AstraZeneca Wants Expanded Use for Seroquel

AstraZeneca says the Food and Drug Administration (FDA) wants more information before it approves the schizophrenia drug Seroquel for expanded uses. The drug maker received a “complete response letter” from the FDA after it applied to be able to prescribe Seroquel for patients suffering from depression.

Seroquel XR, is currently approved in the U.S. only for the treatment of schizophrenia or bipolar disorder.

Not that approval is always necessary before a drug is used.

In adolescents, the medication is given for depression, autism and hyperactivity, and in the elderly for dementia and insomnia. In fact, check a loved one’s prescriptions if they are in a nursing home, especially if they have Alzheimer’s disease. It is very likely they are given Seroquel.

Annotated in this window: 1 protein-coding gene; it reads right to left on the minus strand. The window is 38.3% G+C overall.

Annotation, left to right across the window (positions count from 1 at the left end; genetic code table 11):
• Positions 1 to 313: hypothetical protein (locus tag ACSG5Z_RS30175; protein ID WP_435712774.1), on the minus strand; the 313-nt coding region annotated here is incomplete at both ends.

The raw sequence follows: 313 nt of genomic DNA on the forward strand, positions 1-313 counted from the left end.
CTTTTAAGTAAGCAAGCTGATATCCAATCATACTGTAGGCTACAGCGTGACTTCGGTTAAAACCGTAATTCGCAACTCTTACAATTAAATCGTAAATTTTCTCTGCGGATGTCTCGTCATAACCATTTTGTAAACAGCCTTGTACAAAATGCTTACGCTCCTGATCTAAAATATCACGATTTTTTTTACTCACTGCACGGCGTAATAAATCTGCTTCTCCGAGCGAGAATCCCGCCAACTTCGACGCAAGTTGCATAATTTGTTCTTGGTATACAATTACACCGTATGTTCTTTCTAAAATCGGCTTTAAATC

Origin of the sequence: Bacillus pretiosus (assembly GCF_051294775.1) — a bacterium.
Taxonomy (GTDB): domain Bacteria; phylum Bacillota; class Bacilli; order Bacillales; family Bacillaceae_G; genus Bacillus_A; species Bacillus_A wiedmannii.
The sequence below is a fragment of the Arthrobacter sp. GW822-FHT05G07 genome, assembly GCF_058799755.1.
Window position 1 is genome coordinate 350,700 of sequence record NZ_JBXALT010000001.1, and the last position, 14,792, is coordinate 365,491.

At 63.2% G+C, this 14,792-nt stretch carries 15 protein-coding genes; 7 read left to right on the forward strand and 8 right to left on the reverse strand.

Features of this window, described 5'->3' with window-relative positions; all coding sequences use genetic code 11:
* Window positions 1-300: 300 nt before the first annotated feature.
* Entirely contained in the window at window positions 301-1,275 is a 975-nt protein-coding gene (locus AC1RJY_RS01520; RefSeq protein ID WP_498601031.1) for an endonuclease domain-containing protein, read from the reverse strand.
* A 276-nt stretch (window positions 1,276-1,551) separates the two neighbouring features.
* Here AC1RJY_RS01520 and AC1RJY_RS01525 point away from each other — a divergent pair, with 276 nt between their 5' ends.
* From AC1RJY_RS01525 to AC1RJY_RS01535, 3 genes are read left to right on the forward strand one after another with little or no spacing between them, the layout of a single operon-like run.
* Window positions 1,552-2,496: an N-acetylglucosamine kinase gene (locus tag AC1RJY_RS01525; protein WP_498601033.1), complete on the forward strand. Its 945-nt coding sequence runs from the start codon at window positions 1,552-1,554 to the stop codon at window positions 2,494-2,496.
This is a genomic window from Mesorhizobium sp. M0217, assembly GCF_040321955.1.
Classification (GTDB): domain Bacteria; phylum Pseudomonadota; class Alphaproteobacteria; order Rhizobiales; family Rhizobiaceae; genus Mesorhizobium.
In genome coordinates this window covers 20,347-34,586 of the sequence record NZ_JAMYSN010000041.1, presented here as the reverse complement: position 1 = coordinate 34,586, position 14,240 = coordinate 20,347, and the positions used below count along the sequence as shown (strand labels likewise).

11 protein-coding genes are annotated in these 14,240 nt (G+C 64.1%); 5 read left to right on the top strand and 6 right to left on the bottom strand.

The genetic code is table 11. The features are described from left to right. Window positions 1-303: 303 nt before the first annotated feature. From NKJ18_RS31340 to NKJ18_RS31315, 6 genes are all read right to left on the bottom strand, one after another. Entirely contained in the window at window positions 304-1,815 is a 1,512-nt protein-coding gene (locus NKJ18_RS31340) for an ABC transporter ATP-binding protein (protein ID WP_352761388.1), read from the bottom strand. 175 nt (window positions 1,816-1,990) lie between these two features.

Half of Seroquel’s sales in 2006 were reportedly for off-label use.

In September 2003, the FDA recommended that six atypical antipsychotics, including Seroquel, carry a diabetes warning because Seroquel patients were three times more likely to develop diabetes than those taking older drugs.

The most common side effects of Seroquel use include, but may not be limited to, drowsiness, weight gain, restlessness, dizziness, increased appetite, constipation and fatigue.

Seroquel is AstraZeneca’s second-best seller behind heartburn drug Nexium, It raked in $4 billion in sales last year.

In October, Seroquel received FDA approval for its extended-release version to be used to treat bipolar disorder, making Seroquel XR (“XR” indicates extended release), the first medication cleared for depressive and manic episodes associated with bipolar disorder. It was approved as a once-daily treatment. The previous version was taken twice a day and not approved for mixed episodes.

Recreating the drug with an XR means that the patent is protected until 2017. The original formula was set to expire in 2011. Patients will be switched into the XR version.